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It’s common for website speeds to be slower when on a mobile device than on a browser, and the more content-rich the page, the longer it can take to load. Even if you’ve tried a few things to speed up your site, Google AMP and the WordPress AMP plugin may give you the boost you’re looking for.
When a website takes too long to load, it can raise your bounce rate. On the other hand, when a web page comes up almost instantaneously, the user experience (UX) improves and your traffic may increase. Here’s how Google AMP works and how to use it on your website.
An Overview of Google AMP
Google AMP is an open-source project that launched in October 2015. AMP stands for “accelerated mobile pages,” but Google AMP isn’t limited to mobile anymore; today, it also works across desktop pages. (For the sake of this article, though, I’ll speak mostly in terms of mobile pages, because that’s where AMP is most useful.) The purpose of Google AMP is for web content to load faster. The WordPress AMP plugin is a simple way to convert your pages to AMP versions.
Pros and Cons of Google AMP
Though most websites will benefit from Google AMP, there are a few drawbacks to it, too. Here are the pros and cons of Google AMP, which will help you decide if the WordPress AMP plugin is right for you.
- If you get a lot of traffic from mobile searches, AMP can improve UX and help get you a higher ranking.
- Mobile users who are stuck with a slow internet connection can engage with your website.
- Google caches all sites that use the AMP framework, which can help improve Google ranking.
- Faster load times lead to better engagement, which often leads to more revenue.
- Google AMP supports Google Analytics, but aside from that, it doesn’t support most other analytics platforms.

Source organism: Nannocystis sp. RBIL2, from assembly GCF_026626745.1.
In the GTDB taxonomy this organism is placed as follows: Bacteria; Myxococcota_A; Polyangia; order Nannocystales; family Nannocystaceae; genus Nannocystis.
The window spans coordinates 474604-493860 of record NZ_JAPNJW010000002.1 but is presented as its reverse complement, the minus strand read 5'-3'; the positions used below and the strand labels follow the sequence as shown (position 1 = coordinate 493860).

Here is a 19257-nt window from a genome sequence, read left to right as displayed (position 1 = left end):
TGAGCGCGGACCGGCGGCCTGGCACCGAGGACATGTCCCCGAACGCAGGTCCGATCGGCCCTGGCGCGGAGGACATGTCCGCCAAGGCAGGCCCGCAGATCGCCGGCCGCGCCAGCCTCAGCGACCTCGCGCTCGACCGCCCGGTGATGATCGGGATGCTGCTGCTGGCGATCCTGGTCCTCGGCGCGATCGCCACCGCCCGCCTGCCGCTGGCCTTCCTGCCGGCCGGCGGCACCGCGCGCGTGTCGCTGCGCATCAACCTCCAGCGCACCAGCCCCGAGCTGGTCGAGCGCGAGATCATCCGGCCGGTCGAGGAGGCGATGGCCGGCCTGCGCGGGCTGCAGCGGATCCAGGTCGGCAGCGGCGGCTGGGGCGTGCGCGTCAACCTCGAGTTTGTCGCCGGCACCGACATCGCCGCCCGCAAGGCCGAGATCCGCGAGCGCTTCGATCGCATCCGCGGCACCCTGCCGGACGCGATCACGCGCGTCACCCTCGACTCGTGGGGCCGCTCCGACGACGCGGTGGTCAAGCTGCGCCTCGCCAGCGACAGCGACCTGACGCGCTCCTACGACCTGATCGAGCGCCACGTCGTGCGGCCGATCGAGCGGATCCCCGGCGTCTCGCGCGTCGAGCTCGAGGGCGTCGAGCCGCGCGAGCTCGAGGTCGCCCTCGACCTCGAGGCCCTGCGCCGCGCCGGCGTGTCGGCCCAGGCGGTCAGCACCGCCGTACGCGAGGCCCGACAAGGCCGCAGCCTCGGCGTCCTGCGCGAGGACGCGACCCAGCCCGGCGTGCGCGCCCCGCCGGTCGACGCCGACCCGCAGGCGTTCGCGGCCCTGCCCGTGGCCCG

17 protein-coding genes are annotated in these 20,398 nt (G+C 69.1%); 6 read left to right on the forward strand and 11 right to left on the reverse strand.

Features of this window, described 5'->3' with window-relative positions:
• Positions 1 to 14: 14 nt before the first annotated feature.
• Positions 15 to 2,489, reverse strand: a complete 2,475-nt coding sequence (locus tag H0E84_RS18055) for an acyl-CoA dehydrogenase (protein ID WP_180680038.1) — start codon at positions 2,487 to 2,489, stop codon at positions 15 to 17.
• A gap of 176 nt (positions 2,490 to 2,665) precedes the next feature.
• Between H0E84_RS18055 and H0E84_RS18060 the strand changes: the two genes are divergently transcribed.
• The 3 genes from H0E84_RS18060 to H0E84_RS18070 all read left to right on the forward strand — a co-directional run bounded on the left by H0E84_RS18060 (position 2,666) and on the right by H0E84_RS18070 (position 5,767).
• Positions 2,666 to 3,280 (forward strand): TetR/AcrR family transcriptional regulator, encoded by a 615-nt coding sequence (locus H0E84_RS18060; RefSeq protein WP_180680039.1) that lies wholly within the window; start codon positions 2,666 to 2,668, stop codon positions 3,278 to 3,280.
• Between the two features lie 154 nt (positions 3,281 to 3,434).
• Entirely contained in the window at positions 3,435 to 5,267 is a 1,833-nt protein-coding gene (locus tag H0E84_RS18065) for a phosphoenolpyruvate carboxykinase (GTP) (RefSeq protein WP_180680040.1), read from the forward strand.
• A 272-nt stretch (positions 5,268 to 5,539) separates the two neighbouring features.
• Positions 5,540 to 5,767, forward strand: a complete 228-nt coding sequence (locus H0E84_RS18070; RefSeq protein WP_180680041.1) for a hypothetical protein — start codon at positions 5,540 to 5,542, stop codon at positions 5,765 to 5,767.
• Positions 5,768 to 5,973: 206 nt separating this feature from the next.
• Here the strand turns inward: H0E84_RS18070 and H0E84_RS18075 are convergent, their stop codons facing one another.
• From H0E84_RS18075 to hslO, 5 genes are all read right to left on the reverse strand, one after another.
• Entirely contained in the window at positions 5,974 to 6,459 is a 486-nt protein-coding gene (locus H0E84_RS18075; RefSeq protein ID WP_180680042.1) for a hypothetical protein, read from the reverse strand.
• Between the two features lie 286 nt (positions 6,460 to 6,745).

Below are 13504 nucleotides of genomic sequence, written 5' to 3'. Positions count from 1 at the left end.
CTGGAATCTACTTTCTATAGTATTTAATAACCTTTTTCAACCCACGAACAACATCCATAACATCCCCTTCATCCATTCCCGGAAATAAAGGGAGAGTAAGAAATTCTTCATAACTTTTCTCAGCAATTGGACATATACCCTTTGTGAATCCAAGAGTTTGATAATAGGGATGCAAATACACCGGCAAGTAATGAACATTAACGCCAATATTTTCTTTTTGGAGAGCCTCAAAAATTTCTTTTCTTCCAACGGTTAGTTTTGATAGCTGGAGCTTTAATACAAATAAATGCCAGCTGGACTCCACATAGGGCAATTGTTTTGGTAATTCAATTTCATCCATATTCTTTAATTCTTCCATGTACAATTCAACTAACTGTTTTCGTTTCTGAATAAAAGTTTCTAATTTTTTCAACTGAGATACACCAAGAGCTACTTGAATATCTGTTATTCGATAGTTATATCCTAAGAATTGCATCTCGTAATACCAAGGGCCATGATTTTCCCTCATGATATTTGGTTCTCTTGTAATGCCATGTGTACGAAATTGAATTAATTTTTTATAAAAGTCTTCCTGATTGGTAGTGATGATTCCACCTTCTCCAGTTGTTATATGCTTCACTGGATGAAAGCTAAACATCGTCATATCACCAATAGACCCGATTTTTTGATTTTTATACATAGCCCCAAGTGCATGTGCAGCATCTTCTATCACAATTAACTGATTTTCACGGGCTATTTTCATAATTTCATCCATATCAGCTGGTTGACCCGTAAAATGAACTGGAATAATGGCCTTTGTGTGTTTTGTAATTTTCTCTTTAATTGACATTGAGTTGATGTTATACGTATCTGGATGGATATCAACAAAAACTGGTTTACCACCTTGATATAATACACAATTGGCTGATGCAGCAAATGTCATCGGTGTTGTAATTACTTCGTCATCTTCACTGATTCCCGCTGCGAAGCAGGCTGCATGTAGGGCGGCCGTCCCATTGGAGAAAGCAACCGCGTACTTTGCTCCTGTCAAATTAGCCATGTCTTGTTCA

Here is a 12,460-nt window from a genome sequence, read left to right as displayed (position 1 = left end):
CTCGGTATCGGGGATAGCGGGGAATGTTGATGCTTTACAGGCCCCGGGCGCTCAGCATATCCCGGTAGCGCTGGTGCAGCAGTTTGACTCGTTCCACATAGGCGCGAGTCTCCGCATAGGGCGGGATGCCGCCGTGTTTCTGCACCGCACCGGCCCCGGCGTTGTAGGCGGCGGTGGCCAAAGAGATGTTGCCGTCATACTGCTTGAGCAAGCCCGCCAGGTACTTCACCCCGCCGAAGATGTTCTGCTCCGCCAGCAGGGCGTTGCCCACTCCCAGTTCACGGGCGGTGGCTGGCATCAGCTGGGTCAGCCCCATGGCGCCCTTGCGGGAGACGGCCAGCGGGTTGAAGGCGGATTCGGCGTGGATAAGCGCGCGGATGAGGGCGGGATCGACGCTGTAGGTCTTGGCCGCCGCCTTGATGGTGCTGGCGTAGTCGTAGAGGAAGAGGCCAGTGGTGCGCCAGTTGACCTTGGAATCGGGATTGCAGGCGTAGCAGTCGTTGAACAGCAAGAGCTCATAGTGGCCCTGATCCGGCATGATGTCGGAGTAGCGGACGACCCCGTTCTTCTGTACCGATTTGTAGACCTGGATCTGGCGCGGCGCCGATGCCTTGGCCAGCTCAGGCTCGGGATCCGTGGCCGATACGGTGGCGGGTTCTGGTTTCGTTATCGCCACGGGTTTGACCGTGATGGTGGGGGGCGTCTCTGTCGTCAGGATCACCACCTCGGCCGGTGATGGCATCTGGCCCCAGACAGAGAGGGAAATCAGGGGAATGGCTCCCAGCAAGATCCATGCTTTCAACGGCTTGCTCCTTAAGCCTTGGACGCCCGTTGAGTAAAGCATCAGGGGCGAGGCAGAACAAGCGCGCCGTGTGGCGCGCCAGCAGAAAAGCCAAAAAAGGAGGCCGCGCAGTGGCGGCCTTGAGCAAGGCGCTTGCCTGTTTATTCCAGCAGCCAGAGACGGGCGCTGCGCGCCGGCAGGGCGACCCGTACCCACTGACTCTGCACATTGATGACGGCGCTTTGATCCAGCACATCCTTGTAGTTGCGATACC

- There also aren’t a lot of advertising options that Google AMP supports. With additional plugins, though, you can add ad options – more on that later.
- This is a soft con, but if your mobile pages are already light and optimized, they may not get noticeably faster by using AMP, so setting it up could be a time-waster.
The WordPress AMP Plugin
The Google AMP plugin for WordPress auto-creates AMP versions of all of your posts. Then, search engines and AMP-supported apps and services know where to look for the page’s AMP version thanks to “amphtml” in the source code. The plugin works seamlessly with WordPress whether you’re using the classic builder or Gutenberg.
The plugin does not create a separate mobile theme, and it doesn’t direct mobile devices to an AMP version of your website. However, if a mobile visitor finds your content on a platform like Google, Pinterest or Twitter, they’ll see the AMP version.
If it’s not possible to render an AMP version of a page, the plugin ensures that the non-AMP version loads. That means that as much of the site as possible will be AMP-optimized, and for the portions of the site that can’t be, they’ll still show and perform as you need them to.
Features of the WordPress AMP Plugin
- Compatibility and Validation: If automatic conversion to AMP isn’t possible, you’ll get detailed validation errors so that you can find invalid markup. You can opt to remove or keep the markup.
- Core Theme Support: AMP is compatible with all core WordPress themes. (It’s also compatible with many non-core themes.)
- CSS Tree Shaking: Auto-remove unused CSS to get the total within the AMP 50KB limit.
- AMP Stories: AMP has a Stories builder that lets you create full-screen ads and experiences for visitors.
How to Set Up and Use the WordPress AMP Plugin